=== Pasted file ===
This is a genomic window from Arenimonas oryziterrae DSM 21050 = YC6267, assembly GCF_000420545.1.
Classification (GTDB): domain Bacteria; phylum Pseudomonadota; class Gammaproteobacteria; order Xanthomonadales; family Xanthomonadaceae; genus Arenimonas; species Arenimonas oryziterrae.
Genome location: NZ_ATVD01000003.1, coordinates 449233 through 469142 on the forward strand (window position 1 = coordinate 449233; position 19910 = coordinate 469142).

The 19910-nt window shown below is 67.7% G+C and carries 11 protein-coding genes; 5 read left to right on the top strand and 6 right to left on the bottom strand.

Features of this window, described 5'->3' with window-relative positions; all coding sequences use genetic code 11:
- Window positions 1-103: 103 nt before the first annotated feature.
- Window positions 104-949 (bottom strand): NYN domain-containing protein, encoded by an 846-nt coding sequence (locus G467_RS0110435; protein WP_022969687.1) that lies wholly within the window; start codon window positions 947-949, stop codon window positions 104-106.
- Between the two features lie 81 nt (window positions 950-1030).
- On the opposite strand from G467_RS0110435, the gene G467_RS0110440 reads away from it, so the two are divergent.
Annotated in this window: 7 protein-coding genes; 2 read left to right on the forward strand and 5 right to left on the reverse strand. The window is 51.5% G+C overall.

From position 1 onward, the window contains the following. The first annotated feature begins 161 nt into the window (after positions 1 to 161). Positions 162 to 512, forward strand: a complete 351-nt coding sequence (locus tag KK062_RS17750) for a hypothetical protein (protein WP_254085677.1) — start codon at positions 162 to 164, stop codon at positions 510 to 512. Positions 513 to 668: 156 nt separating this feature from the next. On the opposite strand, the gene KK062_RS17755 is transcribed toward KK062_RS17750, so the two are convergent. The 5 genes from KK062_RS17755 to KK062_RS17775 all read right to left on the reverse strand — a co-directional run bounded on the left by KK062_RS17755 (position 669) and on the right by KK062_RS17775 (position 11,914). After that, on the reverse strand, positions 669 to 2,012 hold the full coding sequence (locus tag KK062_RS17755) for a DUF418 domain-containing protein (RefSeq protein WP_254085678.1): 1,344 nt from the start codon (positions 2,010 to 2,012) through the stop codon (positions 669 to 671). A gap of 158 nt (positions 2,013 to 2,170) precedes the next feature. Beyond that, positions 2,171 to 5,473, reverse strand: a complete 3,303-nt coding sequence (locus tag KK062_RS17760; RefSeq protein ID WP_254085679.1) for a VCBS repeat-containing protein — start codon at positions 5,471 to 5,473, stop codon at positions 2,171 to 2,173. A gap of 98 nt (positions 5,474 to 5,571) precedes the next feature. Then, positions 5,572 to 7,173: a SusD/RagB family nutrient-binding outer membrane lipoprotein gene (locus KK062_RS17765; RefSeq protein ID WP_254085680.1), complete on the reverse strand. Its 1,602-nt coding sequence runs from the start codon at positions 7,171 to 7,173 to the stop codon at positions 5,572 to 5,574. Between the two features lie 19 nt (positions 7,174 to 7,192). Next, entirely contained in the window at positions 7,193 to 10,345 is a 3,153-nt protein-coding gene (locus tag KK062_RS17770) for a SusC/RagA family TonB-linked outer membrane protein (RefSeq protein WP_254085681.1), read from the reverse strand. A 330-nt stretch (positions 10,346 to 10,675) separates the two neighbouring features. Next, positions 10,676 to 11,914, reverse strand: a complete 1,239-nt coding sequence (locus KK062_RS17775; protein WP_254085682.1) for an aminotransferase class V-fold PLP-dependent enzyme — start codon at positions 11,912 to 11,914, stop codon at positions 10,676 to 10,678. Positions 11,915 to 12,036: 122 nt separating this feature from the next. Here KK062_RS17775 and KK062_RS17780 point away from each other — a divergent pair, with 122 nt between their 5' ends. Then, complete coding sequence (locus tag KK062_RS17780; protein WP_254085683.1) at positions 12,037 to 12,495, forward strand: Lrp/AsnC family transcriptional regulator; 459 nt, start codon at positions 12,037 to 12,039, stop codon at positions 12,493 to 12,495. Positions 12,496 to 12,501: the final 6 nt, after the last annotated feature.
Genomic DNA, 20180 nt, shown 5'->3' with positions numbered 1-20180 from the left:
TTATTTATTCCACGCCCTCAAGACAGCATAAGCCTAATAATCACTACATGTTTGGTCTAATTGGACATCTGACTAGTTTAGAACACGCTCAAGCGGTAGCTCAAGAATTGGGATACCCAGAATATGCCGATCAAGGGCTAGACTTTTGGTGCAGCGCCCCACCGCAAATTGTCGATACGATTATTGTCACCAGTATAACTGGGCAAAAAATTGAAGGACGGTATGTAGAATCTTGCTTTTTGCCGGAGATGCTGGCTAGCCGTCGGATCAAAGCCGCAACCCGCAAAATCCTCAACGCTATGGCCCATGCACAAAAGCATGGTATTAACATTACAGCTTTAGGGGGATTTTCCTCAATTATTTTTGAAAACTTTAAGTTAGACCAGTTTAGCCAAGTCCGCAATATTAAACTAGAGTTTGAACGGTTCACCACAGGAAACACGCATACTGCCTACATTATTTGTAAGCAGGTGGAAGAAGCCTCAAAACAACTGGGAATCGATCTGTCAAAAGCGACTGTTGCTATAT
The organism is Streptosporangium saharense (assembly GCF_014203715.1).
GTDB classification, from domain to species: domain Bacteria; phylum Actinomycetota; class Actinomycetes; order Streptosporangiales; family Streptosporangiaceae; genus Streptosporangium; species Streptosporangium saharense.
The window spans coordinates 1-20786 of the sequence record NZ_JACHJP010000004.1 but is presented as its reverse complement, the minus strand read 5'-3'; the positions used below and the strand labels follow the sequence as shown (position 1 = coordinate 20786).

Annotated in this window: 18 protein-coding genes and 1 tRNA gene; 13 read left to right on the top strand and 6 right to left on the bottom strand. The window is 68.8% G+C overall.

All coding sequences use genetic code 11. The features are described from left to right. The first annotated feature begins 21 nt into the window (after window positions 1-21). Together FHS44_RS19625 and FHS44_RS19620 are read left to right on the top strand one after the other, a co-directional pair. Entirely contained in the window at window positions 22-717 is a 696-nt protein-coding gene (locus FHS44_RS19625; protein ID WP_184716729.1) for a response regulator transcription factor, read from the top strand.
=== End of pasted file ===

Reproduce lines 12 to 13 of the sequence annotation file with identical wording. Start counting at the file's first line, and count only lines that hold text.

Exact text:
Genomic DNA, 20180 nt, shown 5'->3' with positions numbered 1-20180 from the left:
TTATTTATTCCACGCCCTCAAGACAGCATAAGCCTAATAATCACTACATGTTTGGTCTAATTGGACATCTGACTAGTTTAGAACACGCTCAAGCGGTAGCTCAAGAATTGGGATACCCAGAATATGCCGATCAAGGGCTAGACTTTTGGTGCAGCGCCCCACCGCAAATTGTCGATACGATTATTGTCACCAGTATAACTGGGCAAAAAATTGAAGGACGGTATGTAGAATCTTGCTTTTTGCCGGAGATGCTGGCTAGCCGTCGGATCAAAGCCGCAACCCGCAAAATCCTCAACGCTATGGCCCATGCACAAAAGCATGGTATTAACATTACAGCTTTAGGGGGATTTTCCTCAATTATTTTTGAAAACTTTAAGTTAGACCAGTTTAGCCAAGTCCGCAATATTAAACTAGAGTTTGAACGGTTCACCACAGGAAACACGCATACTGCCTACATTATTTGTAAGCAGGTGGAAGAAGCCTCAAAACAACTGGGAATCGATCTGTCAAAAGCGACTGTTGCTATAT